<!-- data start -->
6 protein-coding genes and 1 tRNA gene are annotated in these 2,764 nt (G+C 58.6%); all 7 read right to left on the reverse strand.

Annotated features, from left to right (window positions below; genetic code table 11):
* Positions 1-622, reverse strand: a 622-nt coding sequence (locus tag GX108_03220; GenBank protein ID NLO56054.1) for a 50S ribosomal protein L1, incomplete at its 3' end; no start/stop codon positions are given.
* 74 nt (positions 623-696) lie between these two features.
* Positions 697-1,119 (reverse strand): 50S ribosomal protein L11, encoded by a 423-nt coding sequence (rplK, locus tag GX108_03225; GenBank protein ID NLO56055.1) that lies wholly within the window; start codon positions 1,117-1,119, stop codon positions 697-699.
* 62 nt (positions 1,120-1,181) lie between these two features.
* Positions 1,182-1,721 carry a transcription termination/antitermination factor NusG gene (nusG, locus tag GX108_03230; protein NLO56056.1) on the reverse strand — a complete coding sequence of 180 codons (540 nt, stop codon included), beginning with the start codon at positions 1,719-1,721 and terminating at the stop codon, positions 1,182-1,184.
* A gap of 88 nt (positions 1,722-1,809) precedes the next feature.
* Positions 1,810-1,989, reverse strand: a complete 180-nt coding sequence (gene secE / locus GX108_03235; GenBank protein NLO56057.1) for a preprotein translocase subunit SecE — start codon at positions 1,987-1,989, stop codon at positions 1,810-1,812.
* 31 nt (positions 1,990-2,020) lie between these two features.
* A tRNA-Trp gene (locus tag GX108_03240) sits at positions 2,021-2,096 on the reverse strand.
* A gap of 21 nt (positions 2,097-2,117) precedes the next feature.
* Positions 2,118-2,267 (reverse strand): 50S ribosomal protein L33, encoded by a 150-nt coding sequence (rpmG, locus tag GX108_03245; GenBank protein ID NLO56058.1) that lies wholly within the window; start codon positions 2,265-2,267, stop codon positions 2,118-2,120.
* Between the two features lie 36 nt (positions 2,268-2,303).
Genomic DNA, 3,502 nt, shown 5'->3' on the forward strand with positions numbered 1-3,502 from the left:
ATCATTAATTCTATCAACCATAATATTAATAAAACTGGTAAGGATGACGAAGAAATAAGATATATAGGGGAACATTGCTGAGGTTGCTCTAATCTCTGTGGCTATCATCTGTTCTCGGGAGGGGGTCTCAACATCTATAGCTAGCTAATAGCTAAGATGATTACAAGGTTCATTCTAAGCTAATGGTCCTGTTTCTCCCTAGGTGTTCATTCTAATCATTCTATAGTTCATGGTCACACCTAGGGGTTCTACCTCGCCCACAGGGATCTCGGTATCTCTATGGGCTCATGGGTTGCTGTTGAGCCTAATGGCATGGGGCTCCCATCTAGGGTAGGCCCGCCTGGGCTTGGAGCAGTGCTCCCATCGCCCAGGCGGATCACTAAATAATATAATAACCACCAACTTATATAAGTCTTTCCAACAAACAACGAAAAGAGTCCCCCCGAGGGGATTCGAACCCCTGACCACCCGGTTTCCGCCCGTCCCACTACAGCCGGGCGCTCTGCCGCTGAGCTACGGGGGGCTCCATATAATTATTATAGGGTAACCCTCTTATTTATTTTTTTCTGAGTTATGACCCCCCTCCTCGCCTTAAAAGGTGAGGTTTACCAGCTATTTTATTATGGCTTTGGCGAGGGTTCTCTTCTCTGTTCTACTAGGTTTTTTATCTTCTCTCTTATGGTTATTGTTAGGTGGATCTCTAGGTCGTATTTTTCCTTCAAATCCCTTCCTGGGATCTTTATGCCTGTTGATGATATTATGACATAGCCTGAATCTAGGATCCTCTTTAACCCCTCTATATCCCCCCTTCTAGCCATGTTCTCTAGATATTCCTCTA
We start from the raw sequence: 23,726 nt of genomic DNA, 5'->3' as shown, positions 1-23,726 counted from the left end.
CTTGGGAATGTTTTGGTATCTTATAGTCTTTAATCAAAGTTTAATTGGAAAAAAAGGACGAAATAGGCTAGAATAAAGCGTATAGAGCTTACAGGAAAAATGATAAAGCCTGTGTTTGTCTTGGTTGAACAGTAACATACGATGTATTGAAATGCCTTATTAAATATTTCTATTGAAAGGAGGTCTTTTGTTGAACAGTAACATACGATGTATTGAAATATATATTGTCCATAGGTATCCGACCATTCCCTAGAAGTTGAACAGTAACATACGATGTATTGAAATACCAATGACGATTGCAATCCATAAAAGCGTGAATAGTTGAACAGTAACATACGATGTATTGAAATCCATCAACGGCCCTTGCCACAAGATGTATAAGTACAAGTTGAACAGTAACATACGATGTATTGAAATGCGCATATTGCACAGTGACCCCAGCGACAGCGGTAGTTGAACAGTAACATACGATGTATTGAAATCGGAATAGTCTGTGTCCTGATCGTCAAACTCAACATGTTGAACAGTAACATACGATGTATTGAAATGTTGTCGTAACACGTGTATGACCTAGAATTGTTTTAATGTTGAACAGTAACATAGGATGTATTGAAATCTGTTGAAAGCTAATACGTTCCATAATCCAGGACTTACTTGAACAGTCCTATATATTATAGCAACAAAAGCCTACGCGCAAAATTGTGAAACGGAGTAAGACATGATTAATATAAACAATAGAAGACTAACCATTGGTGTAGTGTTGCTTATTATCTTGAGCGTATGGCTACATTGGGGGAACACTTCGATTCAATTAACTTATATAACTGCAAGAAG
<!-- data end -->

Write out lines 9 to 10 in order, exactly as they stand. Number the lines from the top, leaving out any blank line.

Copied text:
* Positions 1,810-1,989, reverse strand: a complete 180-nt coding sequence (gene secE / locus GX108_03235; GenBank protein NLO56057.1) for a preprotein translocase subunit SecE — start codon at positions 1,987-1,989, stop codon at positions 1,810-1,812.
* 31 nt (positions 1,990-2,020) lie between these two features.